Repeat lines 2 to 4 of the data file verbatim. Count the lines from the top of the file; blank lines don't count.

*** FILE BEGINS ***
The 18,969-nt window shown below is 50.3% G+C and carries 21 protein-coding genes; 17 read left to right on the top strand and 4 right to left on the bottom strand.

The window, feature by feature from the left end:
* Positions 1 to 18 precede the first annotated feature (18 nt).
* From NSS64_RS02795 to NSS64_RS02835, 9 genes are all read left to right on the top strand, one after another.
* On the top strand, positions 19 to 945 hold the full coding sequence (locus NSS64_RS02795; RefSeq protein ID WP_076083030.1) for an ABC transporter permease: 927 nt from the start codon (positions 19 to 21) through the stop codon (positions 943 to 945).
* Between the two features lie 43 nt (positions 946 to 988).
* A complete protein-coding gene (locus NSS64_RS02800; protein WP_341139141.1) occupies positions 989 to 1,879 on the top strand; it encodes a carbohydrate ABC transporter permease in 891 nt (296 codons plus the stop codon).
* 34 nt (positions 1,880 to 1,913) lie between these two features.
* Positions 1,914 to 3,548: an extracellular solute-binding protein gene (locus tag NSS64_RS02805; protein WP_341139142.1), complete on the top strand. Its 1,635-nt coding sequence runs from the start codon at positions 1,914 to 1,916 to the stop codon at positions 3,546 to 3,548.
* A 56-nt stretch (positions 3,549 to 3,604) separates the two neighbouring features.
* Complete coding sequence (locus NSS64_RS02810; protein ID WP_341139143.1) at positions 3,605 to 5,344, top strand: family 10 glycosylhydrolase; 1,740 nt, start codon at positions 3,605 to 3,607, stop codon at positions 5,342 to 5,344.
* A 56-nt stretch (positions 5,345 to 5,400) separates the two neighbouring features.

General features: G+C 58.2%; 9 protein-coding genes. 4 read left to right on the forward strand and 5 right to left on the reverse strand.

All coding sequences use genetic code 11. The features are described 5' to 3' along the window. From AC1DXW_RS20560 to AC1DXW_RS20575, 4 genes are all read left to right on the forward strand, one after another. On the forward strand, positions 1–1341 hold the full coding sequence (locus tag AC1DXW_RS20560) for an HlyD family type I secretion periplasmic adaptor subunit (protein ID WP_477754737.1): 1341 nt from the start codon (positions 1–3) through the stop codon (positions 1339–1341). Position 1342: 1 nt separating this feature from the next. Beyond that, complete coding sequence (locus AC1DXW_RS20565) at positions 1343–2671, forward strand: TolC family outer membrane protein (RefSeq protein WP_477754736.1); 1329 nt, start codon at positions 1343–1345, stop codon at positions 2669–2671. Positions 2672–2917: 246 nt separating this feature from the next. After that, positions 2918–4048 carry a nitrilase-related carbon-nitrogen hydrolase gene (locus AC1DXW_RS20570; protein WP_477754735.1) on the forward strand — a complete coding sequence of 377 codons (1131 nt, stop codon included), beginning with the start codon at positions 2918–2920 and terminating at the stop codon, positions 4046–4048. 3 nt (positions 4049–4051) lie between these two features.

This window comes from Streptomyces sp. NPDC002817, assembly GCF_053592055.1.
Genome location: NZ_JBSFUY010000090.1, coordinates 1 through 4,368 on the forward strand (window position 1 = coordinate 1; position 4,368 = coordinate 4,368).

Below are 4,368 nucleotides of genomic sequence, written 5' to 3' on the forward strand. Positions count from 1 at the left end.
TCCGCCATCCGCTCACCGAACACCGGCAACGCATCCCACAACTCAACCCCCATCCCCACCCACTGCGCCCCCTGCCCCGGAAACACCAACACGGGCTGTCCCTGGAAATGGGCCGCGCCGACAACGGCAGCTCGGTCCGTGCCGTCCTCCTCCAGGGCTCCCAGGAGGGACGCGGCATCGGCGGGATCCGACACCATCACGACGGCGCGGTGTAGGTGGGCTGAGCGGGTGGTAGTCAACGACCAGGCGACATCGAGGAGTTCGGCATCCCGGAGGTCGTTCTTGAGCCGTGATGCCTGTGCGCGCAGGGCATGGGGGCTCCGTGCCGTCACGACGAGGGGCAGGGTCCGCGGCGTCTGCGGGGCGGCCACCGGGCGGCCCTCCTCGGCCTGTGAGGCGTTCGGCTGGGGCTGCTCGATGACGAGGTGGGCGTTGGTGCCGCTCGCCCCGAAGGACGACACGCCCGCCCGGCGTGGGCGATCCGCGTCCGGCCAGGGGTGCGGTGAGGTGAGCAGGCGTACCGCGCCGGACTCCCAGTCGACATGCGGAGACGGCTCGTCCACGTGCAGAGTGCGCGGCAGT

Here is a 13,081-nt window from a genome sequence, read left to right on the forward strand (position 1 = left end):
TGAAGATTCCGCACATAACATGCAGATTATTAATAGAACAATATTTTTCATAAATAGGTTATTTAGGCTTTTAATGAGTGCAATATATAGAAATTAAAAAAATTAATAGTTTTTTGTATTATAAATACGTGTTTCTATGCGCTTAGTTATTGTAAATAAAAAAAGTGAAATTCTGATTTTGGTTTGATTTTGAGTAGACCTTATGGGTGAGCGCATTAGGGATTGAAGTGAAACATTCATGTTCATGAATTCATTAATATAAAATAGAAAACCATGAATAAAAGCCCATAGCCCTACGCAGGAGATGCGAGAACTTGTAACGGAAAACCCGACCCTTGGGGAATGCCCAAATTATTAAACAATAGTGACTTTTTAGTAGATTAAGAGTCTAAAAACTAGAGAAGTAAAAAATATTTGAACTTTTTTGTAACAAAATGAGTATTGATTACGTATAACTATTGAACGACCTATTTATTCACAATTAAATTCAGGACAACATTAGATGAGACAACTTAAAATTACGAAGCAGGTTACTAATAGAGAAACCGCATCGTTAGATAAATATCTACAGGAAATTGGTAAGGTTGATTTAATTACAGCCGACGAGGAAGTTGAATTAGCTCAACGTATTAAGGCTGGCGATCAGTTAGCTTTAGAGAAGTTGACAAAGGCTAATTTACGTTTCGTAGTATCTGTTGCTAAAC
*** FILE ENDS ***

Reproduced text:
The window, feature by feature from the left end:
* Positions 1 to 18 precede the first annotated feature (18 nt).
* From NSS64_RS02795 to NSS64_RS02835, 9 genes are all read left to right on the top strand, one after another.